NASCAR Media Conference
October 16, 2012
ASHLEY JONES: Thank you, and good afternoon, everyone, and welcome to today's NASCAR Cam video teleconference with Clint Bowyer, driver of the No. 15 Pink Lemonade 5‑hour Energy Avon Foundation For Women Breast Cancer Crusade Toyota for Michael Waltrip Racing.
After picking up his third win of the season last Saturday at Charlotte Motor Speedway, Clint moved up a spot to fourth in the NASCAR Sprint Cup Series Championship points standings, 28 points behind leader Brad Keselowski. He owns three top‑10 finishes at Kansas Speedway, his home track and site of Sunday's Hollywood Casino 400, the sixth race in the Chase for the NASCAR Sprint Cup.
You're going into your home track this weekend and you're coming off a win. Talk a little bit about your team's preparation and expectations going into the race this weekend at Kansas Speedway.
CLINT BOWYER: Yeah, coming off of the win obviously rolling into your hometown is a lot of fun. A lot of confidence, a lot of momentum, everything that comes off of a win. But to be able to do it rolling into home, and Kansas is very special, a lot of testing over the next couple days, looking forward to getting there and seeing what we have for a race car and the new repave. My teammate Mark Martin was there, did the test for us, said our cars were really good. So just anticipating a good weekend.
Q. Correct me if I'm wrong, but it seems like sometimes you and Carl, too, maybe try too hard when you come to Kansas; you almost put a little too much pressure on yourself. Is that possible?
CLINT BOWYER: Oh, definitely, it's possible, but I mean, you put a lot of pressure on yourself because it's important to you. You know, it's important to run good in front of your hometown crowd and in front of your family and friends and everybody that comes out there. It's just an important weekend for Carl and I both. I mean, that's our home track, and I've gotten close a couple times, he's gotten close a couple times. Neither one of us has ever got the job done. So maybe this is the time.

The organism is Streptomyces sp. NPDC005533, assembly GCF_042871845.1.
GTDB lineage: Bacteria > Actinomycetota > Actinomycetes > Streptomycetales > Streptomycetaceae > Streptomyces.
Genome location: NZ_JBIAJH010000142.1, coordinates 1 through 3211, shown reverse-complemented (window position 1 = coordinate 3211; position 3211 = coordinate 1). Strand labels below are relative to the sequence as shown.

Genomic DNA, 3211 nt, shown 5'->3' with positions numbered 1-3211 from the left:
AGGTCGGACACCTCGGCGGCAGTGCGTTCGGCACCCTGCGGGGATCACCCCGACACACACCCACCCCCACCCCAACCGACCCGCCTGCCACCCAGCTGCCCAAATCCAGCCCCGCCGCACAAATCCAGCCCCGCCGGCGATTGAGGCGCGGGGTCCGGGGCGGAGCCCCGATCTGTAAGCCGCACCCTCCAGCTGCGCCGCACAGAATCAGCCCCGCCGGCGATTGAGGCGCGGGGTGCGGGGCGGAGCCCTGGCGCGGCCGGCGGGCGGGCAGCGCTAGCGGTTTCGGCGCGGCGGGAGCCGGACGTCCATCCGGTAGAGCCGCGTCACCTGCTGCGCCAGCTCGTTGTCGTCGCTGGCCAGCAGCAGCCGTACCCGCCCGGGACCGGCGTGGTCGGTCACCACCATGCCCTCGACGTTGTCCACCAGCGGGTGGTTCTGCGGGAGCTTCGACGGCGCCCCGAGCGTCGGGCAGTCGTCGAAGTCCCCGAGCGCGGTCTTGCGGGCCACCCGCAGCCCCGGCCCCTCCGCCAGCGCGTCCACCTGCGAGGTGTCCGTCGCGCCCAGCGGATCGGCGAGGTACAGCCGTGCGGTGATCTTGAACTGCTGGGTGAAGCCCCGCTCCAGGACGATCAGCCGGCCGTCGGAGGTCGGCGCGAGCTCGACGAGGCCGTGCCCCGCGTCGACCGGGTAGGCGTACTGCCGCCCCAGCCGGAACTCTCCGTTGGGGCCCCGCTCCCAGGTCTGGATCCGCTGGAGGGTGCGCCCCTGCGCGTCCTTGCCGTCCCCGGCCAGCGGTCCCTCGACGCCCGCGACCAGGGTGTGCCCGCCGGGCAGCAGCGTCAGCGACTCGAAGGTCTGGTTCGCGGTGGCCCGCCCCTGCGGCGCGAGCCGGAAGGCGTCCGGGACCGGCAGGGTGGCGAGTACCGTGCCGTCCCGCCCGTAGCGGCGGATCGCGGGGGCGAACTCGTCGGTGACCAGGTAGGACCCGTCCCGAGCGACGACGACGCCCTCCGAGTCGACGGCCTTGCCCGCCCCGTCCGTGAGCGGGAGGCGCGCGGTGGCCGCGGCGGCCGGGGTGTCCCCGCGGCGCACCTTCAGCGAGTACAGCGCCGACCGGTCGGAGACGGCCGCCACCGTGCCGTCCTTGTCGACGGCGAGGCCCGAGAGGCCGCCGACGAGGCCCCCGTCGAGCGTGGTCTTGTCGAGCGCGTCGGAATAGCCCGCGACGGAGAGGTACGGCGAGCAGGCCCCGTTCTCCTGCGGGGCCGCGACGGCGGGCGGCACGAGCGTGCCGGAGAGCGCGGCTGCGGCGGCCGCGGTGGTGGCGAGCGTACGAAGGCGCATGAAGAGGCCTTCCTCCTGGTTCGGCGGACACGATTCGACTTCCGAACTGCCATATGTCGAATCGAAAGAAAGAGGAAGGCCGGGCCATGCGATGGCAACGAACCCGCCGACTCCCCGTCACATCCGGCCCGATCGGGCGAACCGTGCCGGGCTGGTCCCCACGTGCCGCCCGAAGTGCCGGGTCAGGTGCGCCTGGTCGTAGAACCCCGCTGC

Q. I know you do the driving and your crew does the work and all, but how much being around Mark Martin this year, can you describe to what extent it's helped you in your performance?
CLINT BOWYER: Oh, absolutely. I mean, Mark Martin is our ace in the hole at MWR. I mean, his experience, his wisdom, no matter what the conversation is is so beneficial, having our pre‑race meetings, even post‑race meetings. I mean, he's just always very dedicated and very driven and just kind of a role model for all of us.
All of us have kind of been in this for a while now, but it never hurts to have a guy like that. He's just on it, whether it's on the racetrack or off.